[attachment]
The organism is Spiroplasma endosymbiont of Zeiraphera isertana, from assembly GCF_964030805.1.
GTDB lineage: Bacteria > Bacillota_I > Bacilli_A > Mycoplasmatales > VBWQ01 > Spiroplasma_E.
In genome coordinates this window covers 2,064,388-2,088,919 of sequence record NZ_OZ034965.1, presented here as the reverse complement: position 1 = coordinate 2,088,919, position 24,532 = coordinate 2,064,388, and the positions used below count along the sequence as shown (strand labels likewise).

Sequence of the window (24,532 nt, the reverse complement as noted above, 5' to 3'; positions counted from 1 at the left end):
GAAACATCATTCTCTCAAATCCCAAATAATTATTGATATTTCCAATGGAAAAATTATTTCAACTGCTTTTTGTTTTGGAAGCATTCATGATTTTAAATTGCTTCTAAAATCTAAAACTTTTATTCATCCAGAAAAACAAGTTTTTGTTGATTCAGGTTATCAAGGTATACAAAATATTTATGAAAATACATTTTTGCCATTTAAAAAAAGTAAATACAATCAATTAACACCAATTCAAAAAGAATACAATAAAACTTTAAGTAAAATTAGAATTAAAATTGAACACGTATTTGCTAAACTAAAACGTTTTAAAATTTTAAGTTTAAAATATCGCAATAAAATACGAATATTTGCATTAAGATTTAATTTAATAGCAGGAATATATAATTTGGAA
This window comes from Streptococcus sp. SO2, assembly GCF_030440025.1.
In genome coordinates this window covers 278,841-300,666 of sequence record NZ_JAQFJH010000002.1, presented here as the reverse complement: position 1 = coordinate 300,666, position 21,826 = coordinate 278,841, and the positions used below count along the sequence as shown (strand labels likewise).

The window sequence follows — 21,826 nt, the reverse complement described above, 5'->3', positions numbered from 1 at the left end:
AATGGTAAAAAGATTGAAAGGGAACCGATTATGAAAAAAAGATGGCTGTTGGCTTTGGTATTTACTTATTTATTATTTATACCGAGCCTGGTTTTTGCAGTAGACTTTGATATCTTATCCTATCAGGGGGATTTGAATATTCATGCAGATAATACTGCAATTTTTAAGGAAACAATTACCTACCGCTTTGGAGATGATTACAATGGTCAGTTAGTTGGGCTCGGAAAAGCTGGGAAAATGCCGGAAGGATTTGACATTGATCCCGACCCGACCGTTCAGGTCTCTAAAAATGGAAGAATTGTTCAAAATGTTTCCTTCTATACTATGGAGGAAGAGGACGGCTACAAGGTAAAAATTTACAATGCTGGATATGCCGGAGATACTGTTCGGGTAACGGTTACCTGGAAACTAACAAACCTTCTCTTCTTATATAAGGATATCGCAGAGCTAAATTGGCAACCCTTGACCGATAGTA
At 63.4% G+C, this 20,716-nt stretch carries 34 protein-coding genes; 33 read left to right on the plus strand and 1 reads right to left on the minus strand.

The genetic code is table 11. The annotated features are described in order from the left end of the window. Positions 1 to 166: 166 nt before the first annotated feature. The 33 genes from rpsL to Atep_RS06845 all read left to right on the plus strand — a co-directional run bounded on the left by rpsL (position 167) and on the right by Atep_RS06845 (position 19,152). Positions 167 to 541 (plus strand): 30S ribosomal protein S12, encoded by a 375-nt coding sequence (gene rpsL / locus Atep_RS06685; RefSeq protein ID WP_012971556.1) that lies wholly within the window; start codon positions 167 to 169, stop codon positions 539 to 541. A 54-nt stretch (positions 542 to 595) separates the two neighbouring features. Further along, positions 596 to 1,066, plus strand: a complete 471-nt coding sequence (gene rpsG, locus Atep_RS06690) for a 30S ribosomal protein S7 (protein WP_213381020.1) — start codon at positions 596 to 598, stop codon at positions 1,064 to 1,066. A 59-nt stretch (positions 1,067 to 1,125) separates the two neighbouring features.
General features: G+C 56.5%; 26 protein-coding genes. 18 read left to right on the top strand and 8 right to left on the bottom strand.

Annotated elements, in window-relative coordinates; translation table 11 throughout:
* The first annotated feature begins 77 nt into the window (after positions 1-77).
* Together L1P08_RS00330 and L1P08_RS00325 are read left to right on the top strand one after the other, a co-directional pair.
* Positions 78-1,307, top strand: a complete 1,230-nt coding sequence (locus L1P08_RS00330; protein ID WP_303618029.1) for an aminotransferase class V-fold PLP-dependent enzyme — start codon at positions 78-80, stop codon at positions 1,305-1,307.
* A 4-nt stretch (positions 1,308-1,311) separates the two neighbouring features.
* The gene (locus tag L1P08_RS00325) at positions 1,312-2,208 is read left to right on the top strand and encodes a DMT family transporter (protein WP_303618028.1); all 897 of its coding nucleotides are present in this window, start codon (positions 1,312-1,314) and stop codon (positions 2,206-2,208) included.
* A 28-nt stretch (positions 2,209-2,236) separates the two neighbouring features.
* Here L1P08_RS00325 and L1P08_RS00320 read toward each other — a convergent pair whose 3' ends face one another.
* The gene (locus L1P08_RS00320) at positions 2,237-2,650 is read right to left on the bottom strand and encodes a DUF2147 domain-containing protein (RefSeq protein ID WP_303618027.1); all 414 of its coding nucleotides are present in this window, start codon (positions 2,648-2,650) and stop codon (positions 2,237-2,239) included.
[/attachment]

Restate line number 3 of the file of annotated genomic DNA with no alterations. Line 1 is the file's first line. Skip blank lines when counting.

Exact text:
In genome coordinates this window covers 2,064,388-2,088,919 of sequence record NZ_OZ034965.1, presented here as the reverse complement: position 1 = coordinate 2,088,919, position 24,532 = coordinate 2,064,388, and the positions used below count along the sequence as shown (strand labels likewise).